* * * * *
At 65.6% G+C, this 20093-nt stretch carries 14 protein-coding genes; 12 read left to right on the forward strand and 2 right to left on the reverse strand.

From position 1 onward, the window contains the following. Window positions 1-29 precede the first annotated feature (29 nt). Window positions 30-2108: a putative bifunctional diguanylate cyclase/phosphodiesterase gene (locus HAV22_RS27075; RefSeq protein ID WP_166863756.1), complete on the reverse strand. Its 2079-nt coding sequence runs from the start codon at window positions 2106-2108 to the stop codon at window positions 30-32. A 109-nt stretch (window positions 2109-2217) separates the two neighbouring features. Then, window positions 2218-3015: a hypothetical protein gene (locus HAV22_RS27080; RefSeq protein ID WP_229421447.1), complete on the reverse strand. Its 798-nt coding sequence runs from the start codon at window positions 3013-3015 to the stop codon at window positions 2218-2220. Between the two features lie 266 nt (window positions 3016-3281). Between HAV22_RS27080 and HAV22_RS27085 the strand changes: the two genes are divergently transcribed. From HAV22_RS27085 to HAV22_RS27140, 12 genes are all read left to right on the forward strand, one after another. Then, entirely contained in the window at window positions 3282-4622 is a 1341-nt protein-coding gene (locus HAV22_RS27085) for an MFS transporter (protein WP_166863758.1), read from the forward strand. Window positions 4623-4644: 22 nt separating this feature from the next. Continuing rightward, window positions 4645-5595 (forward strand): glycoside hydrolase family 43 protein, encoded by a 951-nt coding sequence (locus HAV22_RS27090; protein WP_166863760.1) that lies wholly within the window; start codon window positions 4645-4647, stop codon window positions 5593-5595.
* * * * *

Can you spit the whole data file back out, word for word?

At 65.6% G+C, this 20093-nt stretch carries 14 protein-coding genes; 12 read left to right on the forward strand and 2 right to left on the reverse strand.

From position 1 onward, the window contains the following. Window positions 1-29 precede the first annotated feature (29 nt). Window positions 30-2108: a putative bifunctional diguanylate cyclase/phosphodiesterase gene (locus HAV22_RS27075; RefSeq protein ID WP_166863756.1), complete on the reverse strand. Its 2079-nt coding sequence runs from the start codon at window positions 2106-2108 to the stop codon at window positions 30-32. A 109-nt stretch (window positions 2109-2217) separates the two neighbouring features. Then, window positions 2218-3015: a hypothetical protein gene (locus HAV22_RS27080; RefSeq protein ID WP_229421447.1), complete on the reverse strand. Its 798-nt coding sequence runs from the start codon at window positions 3013-3015 to the stop codon at window positions 2218-2220. Between the two features lie 266 nt (window positions 3016-3281). Between HAV22_RS27080 and HAV22_RS27085 the strand changes: the two genes are divergently transcribed. From HAV22_RS27085 to HAV22_RS27140, 12 genes are all read left to right on the forward strand, one after another. Then, entirely contained in the window at window positions 3282-4622 is a 1341-nt protein-coding gene (locus HAV22_RS27085) for an MFS transporter (protein WP_166863758.1), read from the forward strand. Window positions 4623-4644: 22 nt separating this feature from the next. Continuing rightward, window positions 4645-5595 (forward strand): glycoside hydrolase family 43 protein, encoded by a 951-nt coding sequence (locus HAV22_RS27090; protein WP_166863760.1) that lies wholly within the window; start codon window positions 4645-4647, stop codon window positions 5593-5595.